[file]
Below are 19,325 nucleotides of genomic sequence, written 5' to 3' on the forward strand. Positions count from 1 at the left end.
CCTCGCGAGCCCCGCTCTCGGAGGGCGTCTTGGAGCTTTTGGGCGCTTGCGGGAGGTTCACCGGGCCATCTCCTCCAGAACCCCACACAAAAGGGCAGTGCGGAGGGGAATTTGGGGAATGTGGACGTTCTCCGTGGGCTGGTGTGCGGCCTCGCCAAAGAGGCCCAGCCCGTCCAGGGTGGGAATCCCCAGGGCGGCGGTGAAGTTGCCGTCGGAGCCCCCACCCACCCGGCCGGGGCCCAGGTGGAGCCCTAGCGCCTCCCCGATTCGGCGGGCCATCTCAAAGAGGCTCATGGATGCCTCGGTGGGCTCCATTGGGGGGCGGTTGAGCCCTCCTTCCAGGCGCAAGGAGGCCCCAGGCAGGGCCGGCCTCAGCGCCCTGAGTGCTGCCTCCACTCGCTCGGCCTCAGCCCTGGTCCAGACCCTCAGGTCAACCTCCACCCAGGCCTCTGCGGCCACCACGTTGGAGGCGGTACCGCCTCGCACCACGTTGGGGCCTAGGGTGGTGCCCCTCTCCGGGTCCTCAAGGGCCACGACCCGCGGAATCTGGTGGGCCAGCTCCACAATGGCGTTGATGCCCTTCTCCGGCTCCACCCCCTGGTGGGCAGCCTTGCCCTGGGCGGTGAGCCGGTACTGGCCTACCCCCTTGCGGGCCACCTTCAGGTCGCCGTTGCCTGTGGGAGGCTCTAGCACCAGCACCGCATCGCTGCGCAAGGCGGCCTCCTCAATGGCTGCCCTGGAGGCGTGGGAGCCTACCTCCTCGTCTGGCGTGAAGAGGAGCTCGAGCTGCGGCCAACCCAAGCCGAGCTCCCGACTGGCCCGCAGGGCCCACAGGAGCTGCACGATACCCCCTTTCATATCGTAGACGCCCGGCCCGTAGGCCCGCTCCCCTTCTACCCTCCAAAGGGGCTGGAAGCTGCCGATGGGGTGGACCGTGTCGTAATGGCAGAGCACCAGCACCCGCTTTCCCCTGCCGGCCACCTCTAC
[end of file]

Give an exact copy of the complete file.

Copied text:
Below are 19,325 nucleotides of genomic sequence, written 5' to 3' on the forward strand. Positions count from 1 at the left end.
CCTCGCGAGCCCCGCTCTCGGAGGGCGTCTTGGAGCTTTTGGGCGCTTGCGGGAGGTTCACCGGGCCATCTCCTCCAGAACCCCACACAAAAGGGCAGTGCGGAGGGGAATTTGGGGAATGTGGACGTTCTCCGTGGGCTGGTGTGCGGCCTCGCCAAAGAGGCCCAGCCCGTCCAGGGTGGGAATCCCCAGGGCGGCGGTGAAGTTGCCGTCGGAGCCCCCACCCACCCGGCCGGGGCCCAGGTGGAGCCCTAGCGCCTCCCCGATTCGGCGGGCCATCTCAAAGAGGCTCATGGATGCCTCGGTGGGCTCCATTGGGGGGCGGTTGAGCCCTCCTTCCAGGCGCAAGGAGGCCCCAGGCAGGGCCGGCCTCAGCGCCCTGAGTGCTGCCTCCACTCGCTCGGCCTCAGCCCTGGTCCAGACCCTCAGGTCAACCTCCACCCAGGCCTCTGCGGCCACCACGTTGGAGGCGGTACCGCCTCGCACCACGTTGGGGCCTAGGGTGGTGCCCCTCTCCGGGTCCTCAAGGGCCACGACCCGCGGAATCTGGTGGGCCAGCTCCACAATGGCGTTGATGCCCTTCTCCGGCTCCACCCCCTGGTGGGCAGCCTTGCCCTGGGCGGTGAGCCGGTACTGGCCTACCCCCTTGCGGGCCACCTTCAGGTCGCCGTTGCCTGTGGGAGGCTCTAGCACCAGCACCGCATCGCTGCGCAAGGCGGCCTCCTCAATGGCTGCCCTGGAGGCGTGGGAGCCTACCTCCTCGTCTGGCGTGAAGAGGAGCTCGAGCTGCGGCCAACCCAAGCCGAGCTCCCGACTGGCCCGCAGGGCCCACAGGAGCTGCACGATACCCCCTTTCATATCGTAGACGCCCGGCCCGTAGGCCCGCTCCCCTTCTACCCTCCAAAGGGGCTGGAAGCTGCCGATGGGGTGGACCGTGTCGTAATGGCAGAGCACCAGCACCCGCTTTCCCCTGCCGGCCACCTCTAC